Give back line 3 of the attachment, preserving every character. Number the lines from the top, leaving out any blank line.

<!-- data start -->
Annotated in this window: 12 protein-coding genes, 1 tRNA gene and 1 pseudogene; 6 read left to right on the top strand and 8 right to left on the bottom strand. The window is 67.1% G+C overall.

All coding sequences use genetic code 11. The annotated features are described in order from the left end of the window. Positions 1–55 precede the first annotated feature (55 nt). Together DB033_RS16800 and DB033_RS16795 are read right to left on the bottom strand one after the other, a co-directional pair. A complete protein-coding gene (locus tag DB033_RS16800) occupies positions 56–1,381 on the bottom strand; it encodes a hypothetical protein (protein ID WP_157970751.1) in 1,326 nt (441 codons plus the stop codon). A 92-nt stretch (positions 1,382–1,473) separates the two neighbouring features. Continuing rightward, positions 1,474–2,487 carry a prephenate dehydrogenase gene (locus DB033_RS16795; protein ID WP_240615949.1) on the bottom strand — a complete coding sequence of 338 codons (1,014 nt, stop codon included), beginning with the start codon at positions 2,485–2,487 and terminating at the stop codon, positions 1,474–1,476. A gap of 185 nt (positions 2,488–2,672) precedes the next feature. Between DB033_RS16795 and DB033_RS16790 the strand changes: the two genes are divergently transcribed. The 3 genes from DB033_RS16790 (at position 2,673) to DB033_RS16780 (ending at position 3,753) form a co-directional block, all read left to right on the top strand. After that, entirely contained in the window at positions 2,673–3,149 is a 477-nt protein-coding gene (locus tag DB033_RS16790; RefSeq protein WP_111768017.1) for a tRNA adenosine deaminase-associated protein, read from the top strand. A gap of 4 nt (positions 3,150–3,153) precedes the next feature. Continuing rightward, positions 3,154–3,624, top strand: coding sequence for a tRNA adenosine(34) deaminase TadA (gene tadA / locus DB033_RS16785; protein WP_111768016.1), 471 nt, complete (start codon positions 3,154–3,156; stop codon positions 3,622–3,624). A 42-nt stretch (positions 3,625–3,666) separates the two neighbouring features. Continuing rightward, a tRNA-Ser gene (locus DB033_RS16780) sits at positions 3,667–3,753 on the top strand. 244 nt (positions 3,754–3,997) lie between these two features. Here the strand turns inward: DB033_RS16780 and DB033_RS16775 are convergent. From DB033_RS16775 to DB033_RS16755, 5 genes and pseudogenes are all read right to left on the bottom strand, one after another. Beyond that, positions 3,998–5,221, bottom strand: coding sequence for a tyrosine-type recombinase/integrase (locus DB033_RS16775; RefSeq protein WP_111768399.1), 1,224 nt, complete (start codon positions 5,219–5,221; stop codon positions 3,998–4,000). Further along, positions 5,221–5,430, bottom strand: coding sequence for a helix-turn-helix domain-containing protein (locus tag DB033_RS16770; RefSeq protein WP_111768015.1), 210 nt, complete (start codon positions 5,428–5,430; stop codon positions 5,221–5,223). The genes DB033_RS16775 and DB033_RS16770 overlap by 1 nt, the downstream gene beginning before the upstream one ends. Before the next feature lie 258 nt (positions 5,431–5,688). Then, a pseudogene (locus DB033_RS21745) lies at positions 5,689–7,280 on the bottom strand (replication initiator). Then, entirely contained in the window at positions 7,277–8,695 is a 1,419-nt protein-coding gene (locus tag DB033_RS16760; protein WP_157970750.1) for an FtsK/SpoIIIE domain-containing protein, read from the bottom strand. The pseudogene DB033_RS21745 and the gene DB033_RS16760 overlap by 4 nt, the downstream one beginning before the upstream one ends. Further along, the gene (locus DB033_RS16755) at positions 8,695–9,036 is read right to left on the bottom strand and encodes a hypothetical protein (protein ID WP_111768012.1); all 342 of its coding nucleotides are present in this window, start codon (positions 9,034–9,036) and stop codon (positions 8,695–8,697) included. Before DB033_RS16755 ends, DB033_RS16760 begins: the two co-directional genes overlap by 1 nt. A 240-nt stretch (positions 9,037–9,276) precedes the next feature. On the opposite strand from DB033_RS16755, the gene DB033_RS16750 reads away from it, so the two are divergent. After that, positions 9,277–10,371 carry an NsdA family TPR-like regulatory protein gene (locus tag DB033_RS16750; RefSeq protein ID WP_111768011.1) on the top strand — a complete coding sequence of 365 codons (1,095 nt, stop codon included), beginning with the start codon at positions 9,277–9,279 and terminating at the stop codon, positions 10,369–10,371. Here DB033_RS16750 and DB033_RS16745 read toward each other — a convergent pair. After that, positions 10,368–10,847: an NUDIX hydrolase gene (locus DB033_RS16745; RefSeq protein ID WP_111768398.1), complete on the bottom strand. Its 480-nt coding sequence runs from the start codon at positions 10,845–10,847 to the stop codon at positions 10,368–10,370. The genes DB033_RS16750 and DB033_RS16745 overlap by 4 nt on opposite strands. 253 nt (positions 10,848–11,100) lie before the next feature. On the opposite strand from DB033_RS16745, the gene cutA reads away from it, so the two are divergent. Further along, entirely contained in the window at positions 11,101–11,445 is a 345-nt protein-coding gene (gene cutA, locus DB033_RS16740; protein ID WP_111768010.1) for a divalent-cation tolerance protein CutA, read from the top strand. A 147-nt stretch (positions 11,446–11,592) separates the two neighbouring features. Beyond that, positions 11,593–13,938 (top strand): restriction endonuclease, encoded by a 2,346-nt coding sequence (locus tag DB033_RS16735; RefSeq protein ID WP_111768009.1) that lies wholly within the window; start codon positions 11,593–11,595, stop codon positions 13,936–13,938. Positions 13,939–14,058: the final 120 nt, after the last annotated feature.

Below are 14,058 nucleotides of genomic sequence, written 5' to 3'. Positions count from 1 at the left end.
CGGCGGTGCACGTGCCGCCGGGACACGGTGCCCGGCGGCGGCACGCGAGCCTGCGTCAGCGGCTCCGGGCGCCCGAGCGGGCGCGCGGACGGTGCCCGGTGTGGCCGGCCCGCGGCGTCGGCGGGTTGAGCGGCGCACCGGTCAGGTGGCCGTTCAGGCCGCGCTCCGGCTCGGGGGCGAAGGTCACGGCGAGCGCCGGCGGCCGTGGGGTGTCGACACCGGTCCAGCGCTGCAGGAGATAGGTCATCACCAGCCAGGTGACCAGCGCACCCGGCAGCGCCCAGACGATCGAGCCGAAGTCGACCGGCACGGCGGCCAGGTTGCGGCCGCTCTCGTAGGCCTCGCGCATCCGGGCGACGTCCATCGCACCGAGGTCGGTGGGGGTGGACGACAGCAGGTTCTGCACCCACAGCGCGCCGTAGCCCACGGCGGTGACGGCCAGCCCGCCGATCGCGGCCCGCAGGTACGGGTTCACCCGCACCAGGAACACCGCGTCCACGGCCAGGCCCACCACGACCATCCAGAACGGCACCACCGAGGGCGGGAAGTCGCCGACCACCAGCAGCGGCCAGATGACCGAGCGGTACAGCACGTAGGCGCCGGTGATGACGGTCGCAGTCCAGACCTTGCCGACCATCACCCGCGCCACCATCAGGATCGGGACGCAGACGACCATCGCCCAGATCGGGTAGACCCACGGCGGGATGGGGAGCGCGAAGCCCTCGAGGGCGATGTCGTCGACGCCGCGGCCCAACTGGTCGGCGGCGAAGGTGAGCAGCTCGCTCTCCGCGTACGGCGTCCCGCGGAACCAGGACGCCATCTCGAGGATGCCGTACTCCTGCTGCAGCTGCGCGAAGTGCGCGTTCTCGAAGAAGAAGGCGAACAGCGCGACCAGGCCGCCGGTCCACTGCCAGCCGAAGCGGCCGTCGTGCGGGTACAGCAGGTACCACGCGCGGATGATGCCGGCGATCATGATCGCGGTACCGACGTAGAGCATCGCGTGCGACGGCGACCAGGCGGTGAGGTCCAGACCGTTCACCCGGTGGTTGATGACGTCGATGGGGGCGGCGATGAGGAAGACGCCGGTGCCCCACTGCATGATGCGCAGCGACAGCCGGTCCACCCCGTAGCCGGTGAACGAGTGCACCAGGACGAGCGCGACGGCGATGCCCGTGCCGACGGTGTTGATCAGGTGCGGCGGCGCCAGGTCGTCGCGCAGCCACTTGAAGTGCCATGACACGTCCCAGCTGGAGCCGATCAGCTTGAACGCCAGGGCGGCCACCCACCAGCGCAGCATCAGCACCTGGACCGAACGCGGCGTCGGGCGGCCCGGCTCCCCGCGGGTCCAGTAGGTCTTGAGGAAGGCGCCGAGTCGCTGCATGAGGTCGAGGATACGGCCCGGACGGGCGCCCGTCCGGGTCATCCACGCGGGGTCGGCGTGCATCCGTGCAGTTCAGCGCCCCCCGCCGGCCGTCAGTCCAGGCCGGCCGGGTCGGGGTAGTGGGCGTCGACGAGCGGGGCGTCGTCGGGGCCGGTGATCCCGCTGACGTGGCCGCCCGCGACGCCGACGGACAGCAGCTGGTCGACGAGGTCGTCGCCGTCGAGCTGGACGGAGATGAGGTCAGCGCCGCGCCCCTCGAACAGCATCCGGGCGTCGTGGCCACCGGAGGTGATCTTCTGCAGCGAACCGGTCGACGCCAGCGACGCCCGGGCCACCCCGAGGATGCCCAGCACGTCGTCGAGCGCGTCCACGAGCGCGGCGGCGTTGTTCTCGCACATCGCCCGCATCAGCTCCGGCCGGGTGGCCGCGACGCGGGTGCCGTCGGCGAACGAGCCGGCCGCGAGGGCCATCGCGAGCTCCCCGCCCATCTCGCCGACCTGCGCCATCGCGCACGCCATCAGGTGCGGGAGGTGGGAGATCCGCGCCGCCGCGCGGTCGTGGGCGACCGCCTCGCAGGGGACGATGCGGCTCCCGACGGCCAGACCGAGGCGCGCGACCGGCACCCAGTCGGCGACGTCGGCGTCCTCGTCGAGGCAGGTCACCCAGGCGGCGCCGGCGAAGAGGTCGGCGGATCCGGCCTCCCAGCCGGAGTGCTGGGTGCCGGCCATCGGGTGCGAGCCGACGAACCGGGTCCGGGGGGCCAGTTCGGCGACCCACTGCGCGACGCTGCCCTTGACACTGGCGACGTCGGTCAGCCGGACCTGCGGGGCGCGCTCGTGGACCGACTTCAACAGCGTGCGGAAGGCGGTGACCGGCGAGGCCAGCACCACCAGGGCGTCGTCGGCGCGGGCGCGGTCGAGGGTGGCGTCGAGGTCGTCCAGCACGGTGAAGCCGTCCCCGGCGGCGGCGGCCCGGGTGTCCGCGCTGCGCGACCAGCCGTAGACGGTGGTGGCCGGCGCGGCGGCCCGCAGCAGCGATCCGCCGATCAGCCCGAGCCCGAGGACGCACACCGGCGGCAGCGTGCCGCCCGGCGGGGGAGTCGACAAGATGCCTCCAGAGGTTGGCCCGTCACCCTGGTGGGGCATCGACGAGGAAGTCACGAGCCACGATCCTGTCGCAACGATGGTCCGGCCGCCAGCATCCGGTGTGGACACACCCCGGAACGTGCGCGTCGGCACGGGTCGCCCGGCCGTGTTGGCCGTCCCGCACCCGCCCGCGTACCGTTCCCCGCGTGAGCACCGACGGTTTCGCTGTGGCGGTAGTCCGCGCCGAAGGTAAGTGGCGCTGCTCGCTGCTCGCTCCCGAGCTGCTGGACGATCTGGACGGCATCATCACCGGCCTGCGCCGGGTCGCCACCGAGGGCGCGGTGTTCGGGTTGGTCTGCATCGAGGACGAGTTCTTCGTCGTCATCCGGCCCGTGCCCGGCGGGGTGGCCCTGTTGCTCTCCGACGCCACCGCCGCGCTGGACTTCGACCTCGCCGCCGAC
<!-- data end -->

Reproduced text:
Below are 14,058 nucleotides of genomic sequence, written 5' to 3'. Positions count from 1 at the left end.